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Endrosis sarcitrella
find out more... White-shouldered House Moth (Endrosis sarcitrella) Copyright: Ben Sale

Essex Field Club
Essex Field Club
registered charity
no 1113963
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We are normally open to the public at our centre at Wat Tyler Country Park every Saturday, Sunday and bank holiday between 11am and 4pm. We are also usually open on Wednesdays between 10am and 4pm.

Spring recording Record your Robin Record Common Frog Rana temporaria
Record Alexanders Smyrnium olusatrum Record Tawny Mining Bee Andrena fulva
Record Dark-edged Bee Fly Bombylius major
Record Spring Flower Bee Anthophora plumipes
Record cuckoo bee Melecta albifrons

Geology Site Account


Patterned ground west of Clacton, CLACTON, Tendring District, General information

 
 

Patterned ground is a term used to describe the distinct geometric shapes such as ice wedge polygons that form due to alternate freezing and thawing of the ground in extremely cold or ‘periglacial’ regions such as the remote regions of the Arctic today. The phenomenon is related to frost-heaving which occurs when wet, porous soils freeze and expand. The coldest part of the most recent glaciation, the Devensian, occurred 20,000 to 25,000 years ago and is known as the ‘Last Glacial Maximum’. At this time the ice sheet extended only as far south as Norfolk but the extremely cold temperatures throughout Essex have left their mark on the landscape in the form of patterned ground. At the end of the Devensian glaciation, 10,000 years ago, the patterns were preserved in the ground and are sometimes revealed as crop marks in fields of crops during hot, dry summers.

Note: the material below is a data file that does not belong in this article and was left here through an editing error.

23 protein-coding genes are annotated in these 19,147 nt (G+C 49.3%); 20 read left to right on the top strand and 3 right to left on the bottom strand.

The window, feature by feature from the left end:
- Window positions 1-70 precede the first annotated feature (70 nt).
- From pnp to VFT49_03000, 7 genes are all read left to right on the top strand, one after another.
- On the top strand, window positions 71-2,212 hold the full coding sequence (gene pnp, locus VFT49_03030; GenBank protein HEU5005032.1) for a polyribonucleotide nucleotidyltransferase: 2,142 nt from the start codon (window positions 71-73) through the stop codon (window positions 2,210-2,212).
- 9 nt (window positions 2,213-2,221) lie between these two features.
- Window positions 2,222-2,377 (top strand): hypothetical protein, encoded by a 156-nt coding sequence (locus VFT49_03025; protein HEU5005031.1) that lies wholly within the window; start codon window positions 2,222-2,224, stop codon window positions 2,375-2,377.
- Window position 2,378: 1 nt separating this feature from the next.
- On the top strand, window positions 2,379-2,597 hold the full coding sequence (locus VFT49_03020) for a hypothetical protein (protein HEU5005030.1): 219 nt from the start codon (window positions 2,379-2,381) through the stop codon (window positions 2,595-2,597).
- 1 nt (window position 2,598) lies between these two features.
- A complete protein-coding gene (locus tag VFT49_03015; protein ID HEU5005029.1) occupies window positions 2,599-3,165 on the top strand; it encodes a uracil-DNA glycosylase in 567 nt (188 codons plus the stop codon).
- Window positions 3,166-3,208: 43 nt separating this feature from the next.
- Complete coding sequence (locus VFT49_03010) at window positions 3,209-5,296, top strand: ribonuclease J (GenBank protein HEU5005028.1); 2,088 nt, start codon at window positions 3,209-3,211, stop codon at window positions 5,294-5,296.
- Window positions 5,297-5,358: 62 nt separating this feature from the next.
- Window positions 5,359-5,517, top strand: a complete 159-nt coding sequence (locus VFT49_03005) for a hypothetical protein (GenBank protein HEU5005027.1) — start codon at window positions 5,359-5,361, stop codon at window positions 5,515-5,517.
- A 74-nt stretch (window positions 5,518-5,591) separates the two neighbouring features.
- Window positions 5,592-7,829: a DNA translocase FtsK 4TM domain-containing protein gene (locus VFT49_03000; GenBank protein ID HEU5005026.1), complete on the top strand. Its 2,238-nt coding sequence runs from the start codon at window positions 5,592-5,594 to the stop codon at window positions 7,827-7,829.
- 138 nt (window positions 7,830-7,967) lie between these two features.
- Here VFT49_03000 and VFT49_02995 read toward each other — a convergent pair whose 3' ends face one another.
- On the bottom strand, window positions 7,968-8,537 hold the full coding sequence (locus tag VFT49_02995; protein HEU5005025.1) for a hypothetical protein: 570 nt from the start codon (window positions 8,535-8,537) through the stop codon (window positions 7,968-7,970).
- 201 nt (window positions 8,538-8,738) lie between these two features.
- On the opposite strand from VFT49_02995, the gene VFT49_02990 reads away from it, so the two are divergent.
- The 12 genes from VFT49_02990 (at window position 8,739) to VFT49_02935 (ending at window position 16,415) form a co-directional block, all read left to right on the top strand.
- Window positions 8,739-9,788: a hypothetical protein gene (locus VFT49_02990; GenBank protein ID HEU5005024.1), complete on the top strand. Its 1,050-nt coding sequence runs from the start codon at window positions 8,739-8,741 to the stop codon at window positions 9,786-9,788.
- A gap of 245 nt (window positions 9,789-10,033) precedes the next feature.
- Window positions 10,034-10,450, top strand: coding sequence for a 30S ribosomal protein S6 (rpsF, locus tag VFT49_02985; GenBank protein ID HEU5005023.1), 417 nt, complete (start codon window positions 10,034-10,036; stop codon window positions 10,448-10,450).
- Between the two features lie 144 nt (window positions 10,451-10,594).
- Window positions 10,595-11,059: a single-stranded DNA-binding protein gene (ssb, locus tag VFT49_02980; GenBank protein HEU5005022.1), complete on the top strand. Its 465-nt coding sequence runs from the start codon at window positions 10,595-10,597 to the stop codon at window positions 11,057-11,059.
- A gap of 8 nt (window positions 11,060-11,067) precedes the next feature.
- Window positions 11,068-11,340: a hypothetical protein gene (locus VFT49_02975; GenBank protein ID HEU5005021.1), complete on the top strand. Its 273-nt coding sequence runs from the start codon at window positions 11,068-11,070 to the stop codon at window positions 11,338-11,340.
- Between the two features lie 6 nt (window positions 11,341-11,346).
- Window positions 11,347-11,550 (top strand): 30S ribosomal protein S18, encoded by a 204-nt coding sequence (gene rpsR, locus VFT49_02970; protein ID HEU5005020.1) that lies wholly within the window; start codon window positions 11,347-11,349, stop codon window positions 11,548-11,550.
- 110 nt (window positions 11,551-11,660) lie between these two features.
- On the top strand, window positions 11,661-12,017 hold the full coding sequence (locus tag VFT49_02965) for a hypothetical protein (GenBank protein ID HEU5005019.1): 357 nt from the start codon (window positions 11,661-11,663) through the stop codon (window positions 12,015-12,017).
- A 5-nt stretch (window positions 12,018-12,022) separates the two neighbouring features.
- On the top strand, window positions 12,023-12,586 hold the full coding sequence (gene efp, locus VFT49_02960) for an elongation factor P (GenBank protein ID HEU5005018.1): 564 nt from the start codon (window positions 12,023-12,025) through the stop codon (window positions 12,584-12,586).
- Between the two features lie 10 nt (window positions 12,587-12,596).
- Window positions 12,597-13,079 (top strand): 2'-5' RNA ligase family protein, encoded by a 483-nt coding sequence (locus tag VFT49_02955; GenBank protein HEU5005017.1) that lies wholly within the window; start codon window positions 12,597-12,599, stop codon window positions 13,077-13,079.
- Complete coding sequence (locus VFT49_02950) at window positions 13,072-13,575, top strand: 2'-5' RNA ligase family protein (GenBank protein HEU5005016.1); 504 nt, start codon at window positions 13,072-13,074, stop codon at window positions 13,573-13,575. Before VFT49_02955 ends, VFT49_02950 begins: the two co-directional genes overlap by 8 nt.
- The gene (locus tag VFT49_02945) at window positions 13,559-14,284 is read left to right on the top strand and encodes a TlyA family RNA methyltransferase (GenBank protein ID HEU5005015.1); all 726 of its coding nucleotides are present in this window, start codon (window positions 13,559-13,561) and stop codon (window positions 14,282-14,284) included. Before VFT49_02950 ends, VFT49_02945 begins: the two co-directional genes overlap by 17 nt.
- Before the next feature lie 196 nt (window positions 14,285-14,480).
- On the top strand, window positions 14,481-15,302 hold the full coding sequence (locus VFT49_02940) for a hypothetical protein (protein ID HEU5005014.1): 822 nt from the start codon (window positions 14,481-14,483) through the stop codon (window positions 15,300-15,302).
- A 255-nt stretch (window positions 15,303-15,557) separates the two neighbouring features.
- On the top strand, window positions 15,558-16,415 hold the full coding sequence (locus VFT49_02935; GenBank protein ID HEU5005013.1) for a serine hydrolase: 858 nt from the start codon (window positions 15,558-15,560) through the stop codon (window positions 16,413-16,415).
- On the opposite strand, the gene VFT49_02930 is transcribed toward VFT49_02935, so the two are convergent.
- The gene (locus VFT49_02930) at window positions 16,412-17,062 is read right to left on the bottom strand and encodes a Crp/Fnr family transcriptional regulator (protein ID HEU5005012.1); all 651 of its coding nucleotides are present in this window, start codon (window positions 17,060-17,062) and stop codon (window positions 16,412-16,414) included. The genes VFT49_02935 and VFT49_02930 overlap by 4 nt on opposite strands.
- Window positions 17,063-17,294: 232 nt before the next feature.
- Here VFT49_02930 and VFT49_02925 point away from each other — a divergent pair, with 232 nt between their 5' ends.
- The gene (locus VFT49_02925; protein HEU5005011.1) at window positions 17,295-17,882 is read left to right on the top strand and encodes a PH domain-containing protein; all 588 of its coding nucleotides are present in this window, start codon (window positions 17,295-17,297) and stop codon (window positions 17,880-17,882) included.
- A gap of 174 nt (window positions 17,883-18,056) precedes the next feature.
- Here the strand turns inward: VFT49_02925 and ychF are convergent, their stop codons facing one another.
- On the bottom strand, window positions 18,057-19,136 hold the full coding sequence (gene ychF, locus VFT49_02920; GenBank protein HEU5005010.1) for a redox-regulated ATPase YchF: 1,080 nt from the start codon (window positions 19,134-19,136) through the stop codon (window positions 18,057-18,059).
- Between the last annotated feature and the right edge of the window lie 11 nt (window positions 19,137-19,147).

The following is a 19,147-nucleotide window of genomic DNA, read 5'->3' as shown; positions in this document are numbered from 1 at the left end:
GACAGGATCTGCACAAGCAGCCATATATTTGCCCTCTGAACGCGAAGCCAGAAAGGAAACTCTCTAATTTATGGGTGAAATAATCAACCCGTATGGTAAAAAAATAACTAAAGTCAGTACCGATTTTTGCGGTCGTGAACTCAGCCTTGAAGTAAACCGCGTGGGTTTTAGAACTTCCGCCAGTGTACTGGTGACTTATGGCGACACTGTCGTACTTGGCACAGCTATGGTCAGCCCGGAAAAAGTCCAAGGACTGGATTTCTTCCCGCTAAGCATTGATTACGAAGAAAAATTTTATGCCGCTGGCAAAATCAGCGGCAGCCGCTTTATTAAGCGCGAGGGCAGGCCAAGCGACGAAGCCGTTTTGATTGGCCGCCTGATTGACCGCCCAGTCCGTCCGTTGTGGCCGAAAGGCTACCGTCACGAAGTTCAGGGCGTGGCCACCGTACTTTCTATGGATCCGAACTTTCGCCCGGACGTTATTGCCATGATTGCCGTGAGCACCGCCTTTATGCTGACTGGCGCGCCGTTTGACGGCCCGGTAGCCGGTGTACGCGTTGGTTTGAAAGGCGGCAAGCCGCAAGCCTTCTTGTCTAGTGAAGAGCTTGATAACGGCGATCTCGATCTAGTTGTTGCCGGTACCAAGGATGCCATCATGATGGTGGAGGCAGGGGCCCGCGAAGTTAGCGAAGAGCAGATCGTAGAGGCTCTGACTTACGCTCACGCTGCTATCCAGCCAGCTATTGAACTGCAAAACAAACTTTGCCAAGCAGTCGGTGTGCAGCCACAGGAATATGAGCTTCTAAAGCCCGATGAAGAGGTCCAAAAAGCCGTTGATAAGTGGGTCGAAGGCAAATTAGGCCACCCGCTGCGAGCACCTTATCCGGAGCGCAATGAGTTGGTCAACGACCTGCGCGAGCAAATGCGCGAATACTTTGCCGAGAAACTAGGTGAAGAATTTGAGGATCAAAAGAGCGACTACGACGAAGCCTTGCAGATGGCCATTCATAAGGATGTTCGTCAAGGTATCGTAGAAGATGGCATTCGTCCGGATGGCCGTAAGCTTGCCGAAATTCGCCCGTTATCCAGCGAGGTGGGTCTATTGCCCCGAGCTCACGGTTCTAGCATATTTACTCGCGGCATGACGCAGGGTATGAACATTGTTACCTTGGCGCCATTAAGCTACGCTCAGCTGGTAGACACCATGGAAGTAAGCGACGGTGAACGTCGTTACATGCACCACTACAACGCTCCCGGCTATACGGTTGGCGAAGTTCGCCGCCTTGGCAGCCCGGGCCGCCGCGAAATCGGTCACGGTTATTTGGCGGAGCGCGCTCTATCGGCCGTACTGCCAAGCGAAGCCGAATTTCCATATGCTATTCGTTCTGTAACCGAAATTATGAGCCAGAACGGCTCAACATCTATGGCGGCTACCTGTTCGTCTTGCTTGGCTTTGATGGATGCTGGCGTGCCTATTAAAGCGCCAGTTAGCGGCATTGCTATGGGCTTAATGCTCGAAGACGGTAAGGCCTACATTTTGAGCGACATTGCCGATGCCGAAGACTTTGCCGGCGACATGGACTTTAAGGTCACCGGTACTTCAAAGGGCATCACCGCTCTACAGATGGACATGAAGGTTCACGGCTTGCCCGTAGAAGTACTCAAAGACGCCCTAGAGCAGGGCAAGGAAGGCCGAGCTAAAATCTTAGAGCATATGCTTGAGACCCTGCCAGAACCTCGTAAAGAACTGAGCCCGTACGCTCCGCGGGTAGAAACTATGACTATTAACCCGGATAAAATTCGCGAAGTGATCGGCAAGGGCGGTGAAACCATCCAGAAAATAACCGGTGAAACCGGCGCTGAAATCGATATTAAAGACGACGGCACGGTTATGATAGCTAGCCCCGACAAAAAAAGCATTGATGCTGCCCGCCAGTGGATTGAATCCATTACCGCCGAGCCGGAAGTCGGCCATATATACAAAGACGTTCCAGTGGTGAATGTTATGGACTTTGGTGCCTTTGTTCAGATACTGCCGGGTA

The Tendring peninsula, and particularly the upland plateau surface surrounding Clacton, is littered with clusters of patterned ground. The networks are visible on aerial photographs by colour contrasts in crops or other vegetation, due to differences in sub-surface drainage. The major proportion and most dense concentration of patterned ground are an area to the west of Clacton and along both sides of the modern Holland Brook and usually within a kilometre of it.



An example of patterned ground revealed by cropmarks in a field at Beaumont. Photo © D. Grayston.

 

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Reference: Gladfelter 1972.

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